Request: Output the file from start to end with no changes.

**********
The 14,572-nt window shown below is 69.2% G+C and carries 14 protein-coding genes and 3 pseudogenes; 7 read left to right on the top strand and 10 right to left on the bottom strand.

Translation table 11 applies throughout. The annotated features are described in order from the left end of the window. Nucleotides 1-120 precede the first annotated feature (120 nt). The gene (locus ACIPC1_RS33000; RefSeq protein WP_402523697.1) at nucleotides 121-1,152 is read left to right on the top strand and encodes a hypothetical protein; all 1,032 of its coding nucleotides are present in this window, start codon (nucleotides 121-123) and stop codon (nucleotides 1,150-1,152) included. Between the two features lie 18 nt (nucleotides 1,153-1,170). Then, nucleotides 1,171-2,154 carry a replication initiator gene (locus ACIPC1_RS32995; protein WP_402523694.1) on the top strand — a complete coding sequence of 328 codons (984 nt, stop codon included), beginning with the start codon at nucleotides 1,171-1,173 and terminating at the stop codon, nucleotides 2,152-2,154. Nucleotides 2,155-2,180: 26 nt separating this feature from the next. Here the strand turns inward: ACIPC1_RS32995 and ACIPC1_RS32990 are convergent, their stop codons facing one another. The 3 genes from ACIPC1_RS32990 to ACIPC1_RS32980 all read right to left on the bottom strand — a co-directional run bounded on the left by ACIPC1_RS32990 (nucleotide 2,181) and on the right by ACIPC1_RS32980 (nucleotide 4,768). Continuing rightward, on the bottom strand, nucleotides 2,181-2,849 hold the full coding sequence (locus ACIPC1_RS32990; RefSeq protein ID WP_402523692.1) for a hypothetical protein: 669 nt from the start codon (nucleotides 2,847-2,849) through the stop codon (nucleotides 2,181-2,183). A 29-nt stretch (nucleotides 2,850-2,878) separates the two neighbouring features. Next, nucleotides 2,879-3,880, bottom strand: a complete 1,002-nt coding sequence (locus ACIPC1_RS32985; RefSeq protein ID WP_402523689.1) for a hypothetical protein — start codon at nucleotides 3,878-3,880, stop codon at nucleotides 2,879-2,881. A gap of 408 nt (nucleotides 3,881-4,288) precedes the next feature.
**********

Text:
The 14,572-nt window shown below is 69.2% G+C and carries 14 protein-coding genes and 3 pseudogenes; 7 read left to right on the top strand and 10 right to left on the bottom strand.

Translation table 11 applies throughout. The annotated features are described in order from the left end of the window. Nucleotides 1-120 precede the first annotated feature (120 nt). The gene (locus ACIPC1_RS33000; RefSeq protein WP_402523697.1) at nucleotides 121-1,152 is read left to right on the top strand and encodes a hypothetical protein; all 1,032 of its coding nucleotides are present in this window, start codon (nucleotides 121-123) and stop codon (nucleotides 1,150-1,152) included. Between the two features lie 18 nt (nucleotides 1,153-1,170). Then, nucleotides 1,171-2,154 carry a replication initiator gene (locus ACIPC1_RS32995; protein WP_402523694.1) on the top strand — a complete coding sequence of 328 codons (984 nt, stop codon included), beginning with the start codon at nucleotides 1,171-1,173 and terminating at the stop codon, nucleotides 2,152-2,154. Nucleotides 2,155-2,180: 26 nt separating this feature from the next. Here the strand turns inward: ACIPC1_RS32995 and ACIPC1_RS32990 are convergent, their stop codons facing one another. The 3 genes from ACIPC1_RS32990 to ACIPC1_RS32980 all read right to left on the bottom strand — a co-directional run bounded on the left by ACIPC1_RS32990 (nucleotide 2,181) and on the right by ACIPC1_RS32980 (nucleotide 4,768). Continuing rightward, on the bottom strand, nucleotides 2,181-2,849 hold the full coding sequence (locus ACIPC1_RS32990; RefSeq protein ID WP_402523692.1) for a hypothetical protein: 669 nt from the start codon (nucleotides 2,847-2,849) through the stop codon (nucleotides 2,181-2,183). A 29-nt stretch (nucleotides 2,850-2,878) separates the two neighbouring features. Next, nucleotides 2,879-3,880, bottom strand: a complete 1,002-nt coding sequence (locus ACIPC1_RS32985; RefSeq protein ID WP_402523689.1) for a hypothetical protein — start codon at nucleotides 3,878-3,880, stop codon at nucleotides 2,879-2,881. A gap of 408 nt (nucleotides 3,881-4,288) precedes the next feature.